Manga Reviews

Saturday, February 18, 2006

Eyeshield 21

Eyeshield 21
Licensed by Viz

Topics: Sports, Comedy

Kobayakawa Sena is an incoming freshman to high school. All throughout middle school he was bullied and forced to run errands for other students. As a result, he has become incredibly fast and adept at making sharp cuts, whether to avoid the bullies or to quickly get the things they ask for. A few days later, the middle school bullies, who've also entered the same high school, decide to beat up Sena. As he's running away, he catches the eye of Hiruma Youichi, the most feared student in the school. Hiruma also happens to be the captain of the American Football team (which is known as the Devil Bats).

He's impressed by Sena's abilities and "recruits" him for the team (using rope and machine guns). Sena merely wants to be the manager for the team but Hiruma demands that he become the team's running back. Despite Sena's insistance, Hiruma makes him run a 40-yard dash, which he manages to do in 4.2 seconds. So Sena has been recruited, albeit unwillingly, into the football team. But there are only 3 players on the team. Will they be able to collect the other players necessary to become a good enough team to compete for the Christmas Bowl (the equivalent of the Japanese High School superbowl)?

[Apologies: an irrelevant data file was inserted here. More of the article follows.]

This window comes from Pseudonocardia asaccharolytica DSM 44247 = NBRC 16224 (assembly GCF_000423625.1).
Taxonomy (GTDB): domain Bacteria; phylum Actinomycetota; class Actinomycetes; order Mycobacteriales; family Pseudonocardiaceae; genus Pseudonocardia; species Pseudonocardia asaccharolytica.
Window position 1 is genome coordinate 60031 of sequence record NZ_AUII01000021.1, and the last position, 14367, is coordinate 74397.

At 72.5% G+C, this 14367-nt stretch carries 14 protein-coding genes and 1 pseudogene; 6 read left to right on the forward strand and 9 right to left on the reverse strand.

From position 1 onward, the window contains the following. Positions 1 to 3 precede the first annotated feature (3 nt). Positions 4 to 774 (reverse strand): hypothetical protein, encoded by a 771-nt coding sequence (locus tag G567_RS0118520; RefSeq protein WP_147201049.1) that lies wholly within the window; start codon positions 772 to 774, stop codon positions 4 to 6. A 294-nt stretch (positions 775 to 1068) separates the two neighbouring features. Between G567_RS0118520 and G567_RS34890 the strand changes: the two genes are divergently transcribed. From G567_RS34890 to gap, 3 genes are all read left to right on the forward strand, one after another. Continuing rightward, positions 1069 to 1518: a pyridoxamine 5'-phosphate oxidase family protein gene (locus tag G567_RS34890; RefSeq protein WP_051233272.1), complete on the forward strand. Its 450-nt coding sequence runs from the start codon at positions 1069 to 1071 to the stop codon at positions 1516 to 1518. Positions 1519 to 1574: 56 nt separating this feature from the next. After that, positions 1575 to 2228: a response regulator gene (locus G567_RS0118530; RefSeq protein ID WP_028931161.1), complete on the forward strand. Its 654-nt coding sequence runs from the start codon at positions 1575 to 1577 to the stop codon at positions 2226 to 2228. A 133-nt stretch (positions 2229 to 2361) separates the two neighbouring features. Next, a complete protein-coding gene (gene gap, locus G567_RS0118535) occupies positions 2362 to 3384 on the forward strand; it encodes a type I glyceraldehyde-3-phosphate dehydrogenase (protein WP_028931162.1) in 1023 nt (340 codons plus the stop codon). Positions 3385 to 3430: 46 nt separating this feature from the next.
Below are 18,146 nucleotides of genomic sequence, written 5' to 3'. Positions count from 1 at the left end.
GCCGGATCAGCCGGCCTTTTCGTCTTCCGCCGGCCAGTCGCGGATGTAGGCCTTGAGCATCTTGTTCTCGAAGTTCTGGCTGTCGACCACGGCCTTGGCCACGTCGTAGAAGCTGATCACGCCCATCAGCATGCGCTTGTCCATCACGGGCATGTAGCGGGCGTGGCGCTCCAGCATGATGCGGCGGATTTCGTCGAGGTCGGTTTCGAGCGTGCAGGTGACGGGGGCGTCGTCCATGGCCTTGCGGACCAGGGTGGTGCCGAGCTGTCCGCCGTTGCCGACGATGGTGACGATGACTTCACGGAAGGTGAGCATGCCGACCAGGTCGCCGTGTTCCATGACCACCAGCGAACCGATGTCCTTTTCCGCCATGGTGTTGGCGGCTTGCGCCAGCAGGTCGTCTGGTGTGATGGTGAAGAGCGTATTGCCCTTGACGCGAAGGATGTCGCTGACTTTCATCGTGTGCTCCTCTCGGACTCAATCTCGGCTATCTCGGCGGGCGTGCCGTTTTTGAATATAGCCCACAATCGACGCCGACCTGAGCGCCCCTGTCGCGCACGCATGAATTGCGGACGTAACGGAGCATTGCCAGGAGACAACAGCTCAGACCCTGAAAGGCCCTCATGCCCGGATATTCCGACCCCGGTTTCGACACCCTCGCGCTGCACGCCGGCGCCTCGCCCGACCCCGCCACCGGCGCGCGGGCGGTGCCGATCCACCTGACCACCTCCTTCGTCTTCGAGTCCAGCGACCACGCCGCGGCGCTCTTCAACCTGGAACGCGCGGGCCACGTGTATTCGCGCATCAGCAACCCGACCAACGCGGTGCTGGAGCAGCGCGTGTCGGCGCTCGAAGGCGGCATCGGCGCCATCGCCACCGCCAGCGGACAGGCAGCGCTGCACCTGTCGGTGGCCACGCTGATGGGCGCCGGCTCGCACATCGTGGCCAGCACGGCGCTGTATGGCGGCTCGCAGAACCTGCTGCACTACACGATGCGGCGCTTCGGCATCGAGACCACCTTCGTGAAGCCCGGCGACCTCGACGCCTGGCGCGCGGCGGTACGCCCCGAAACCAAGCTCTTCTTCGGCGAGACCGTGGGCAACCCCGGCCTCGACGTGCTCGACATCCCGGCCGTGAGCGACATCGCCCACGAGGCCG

Like many other sports manga, this story focuses on motivation and drive as it's two main themes. The various players all push themselves the hardest to form a coherent team while they still have time before the tournament. Despite the fact that the plot has been used repeatedly, there are some new aspects to this series. Firstly, the story relies quite a bit of humor, with completely absurd situations befalling the various players during their training. Secondly, this is not a team immune to difficulties. Rather than constantly winning and following each with with training, the team actually loses very early on in the series. That failure motivates the members even more, although there is plenty of pain and sadness associated with the loss. Also, each of the players suffers from periods of self-doubt, which allows the reader to explore their motivations more thoroughly, as opposed to most sports manga where the players' driving motivatoin is glossed over.

The characters are well developed and the humor is excellent. The background art is beautiful, especially when there are scenes on the fields. Character art is also good and matches their personalities well, although some of the characters are drawn to the extreme. For example, Kurita Ryukan is a lineman who's drawn much like a ball. And various opponents are drawn as if they are 5 to 10 times larger than the Devil Bat players. I highly recommend this to anyone looking for a humerous sports manga, but be warned that every sports cliche out there is used here too.

Rating: 8.0/10.0


Post a Comment

<< Home